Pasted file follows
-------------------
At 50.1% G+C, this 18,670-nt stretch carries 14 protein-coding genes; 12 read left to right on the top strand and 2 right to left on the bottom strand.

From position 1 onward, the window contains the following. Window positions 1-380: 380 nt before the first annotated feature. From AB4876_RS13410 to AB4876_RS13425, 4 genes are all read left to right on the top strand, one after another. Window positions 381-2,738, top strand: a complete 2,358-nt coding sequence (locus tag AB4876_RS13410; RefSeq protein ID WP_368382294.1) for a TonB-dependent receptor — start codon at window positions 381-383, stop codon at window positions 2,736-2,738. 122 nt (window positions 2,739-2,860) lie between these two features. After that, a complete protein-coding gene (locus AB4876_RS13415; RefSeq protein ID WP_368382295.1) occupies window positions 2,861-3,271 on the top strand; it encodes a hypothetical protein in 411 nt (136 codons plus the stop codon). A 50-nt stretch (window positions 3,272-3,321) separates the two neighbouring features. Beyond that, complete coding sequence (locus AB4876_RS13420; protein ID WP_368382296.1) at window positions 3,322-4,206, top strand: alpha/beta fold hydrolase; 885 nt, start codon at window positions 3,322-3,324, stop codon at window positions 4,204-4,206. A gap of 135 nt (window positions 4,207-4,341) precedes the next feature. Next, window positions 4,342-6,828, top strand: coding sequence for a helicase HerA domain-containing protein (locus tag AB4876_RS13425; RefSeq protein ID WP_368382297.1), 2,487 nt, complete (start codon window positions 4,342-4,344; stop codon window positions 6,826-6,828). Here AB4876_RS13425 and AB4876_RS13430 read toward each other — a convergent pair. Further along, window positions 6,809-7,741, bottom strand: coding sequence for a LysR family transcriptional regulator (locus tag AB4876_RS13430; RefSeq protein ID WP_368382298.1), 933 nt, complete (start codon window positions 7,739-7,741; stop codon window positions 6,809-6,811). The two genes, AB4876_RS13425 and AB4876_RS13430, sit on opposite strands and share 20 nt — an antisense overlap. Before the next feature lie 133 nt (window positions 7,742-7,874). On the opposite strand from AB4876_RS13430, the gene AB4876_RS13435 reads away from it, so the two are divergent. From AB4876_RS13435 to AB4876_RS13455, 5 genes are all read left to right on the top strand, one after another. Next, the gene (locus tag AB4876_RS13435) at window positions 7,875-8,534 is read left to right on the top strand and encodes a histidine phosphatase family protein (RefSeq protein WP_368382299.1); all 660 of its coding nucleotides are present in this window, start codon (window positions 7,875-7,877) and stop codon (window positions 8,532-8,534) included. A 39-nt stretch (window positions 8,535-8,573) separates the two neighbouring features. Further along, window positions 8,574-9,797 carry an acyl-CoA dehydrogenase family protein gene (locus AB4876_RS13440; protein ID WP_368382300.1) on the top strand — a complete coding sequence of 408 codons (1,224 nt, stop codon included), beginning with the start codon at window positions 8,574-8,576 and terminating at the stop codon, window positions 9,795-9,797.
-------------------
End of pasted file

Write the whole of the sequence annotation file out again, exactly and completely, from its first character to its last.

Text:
At 50.1% G+C, this 18,670-nt stretch carries 14 protein-coding genes; 12 read left to right on the top strand and 2 right to left on the bottom strand.

From position 1 onward, the window contains the following. Window positions 1-380: 380 nt before the first annotated feature. From AB4876_RS13410 to AB4876_RS13425, 4 genes are all read left to right on the top strand, one after another. Window positions 381-2,738, top strand: a complete 2,358-nt coding sequence (locus tag AB4876_RS13410; RefSeq protein ID WP_368382294.1) for a TonB-dependent receptor — start codon at window positions 381-383, stop codon at window positions 2,736-2,738. 122 nt (window positions 2,739-2,860) lie between these two features. After that, a complete protein-coding gene (locus AB4876_RS13415; RefSeq protein ID WP_368382295.1) occupies window positions 2,861-3,271 on the top strand; it encodes a hypothetical protein in 411 nt (136 codons plus the stop codon). A 50-nt stretch (window positions 3,272-3,321) separates the two neighbouring features. Beyond that, complete coding sequence (locus AB4876_RS13420; protein ID WP_368382296.1) at window positions 3,322-4,206, top strand: alpha/beta fold hydrolase; 885 nt, start codon at window positions 3,322-3,324, stop codon at window positions 4,204-4,206. A gap of 135 nt (window positions 4,207-4,341) precedes the next feature. Next, window positions 4,342-6,828, top strand: coding sequence for a helicase HerA domain-containing protein (locus tag AB4876_RS13425; RefSeq protein ID WP_368382297.1), 2,487 nt, complete (start codon window positions 4,342-4,344; stop codon window positions 6,826-6,828). Here AB4876_RS13425 and AB4876_RS13430 read toward each other — a convergent pair. Further along, window positions 6,809-7,741, bottom strand: coding sequence for a LysR family transcriptional regulator (locus tag AB4876_RS13430; RefSeq protein ID WP_368382298.1), 933 nt, complete (start codon window positions 7,739-7,741; stop codon window positions 6,809-6,811). The two genes, AB4876_RS13425 and AB4876_RS13430, sit on opposite strands and share 20 nt — an antisense overlap. Before the next feature lie 133 nt (window positions 7,742-7,874). On the opposite strand from AB4876_RS13430, the gene AB4876_RS13435 reads away from it, so the two are divergent. From AB4876_RS13435 to AB4876_RS13455, 5 genes are all read left to right on the top strand, one after another. Next, the gene (locus tag AB4876_RS13435) at window positions 7,875-8,534 is read left to right on the top strand and encodes a histidine phosphatase family protein (RefSeq protein WP_368382299.1); all 660 of its coding nucleotides are present in this window, start codon (window positions 7,875-7,877) and stop codon (window positions 8,532-8,534) included. A 39-nt stretch (window positions 8,535-8,573) separates the two neighbouring features. Further along, window positions 8,574-9,797 carry an acyl-CoA dehydrogenase family protein gene (locus AB4876_RS13440; protein ID WP_368382300.1) on the top strand — a complete coding sequence of 408 codons (1,224 nt, stop codon included), beginning with the start codon at window positions 8,574-8,576 and terminating at the stop codon, window positions 9,795-9,797.